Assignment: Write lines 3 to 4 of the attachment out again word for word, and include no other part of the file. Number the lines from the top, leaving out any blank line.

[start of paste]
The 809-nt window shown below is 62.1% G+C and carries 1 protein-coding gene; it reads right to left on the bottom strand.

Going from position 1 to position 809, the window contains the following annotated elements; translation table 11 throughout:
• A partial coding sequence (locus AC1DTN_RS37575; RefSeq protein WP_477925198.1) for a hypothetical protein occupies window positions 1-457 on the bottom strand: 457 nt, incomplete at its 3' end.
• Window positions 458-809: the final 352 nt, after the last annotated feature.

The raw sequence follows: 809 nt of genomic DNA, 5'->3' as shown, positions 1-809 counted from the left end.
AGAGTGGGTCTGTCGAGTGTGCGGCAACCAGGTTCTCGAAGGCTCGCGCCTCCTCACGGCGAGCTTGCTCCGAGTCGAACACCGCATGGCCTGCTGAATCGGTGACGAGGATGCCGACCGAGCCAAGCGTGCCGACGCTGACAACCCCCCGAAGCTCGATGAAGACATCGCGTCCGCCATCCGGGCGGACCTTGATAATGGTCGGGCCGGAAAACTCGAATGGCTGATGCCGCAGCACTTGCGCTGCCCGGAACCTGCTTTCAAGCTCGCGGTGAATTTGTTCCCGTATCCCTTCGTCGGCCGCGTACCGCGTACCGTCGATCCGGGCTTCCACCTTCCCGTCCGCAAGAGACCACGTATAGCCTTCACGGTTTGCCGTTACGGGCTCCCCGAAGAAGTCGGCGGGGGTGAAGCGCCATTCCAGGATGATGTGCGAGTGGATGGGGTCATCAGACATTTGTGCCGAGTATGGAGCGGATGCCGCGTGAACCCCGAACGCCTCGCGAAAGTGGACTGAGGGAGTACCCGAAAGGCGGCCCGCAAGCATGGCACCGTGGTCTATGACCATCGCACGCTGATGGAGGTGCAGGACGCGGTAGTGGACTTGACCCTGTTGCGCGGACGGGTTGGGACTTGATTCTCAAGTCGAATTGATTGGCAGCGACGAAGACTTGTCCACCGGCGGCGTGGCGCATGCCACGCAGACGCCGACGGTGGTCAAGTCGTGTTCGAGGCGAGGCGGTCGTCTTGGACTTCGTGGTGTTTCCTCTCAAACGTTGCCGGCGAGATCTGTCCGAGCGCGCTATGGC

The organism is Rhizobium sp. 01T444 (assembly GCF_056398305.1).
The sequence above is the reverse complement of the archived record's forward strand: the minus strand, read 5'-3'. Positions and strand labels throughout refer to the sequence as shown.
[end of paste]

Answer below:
• A partial coding sequence (locus AC1DTN_RS37575; RefSeq protein WP_477925198.1) for a hypothetical protein occupies window positions 1-457 on the bottom strand: 457 nt, incomplete at its 3' end.
• Window positions 458-809: the final 352 nt, after the last annotated feature.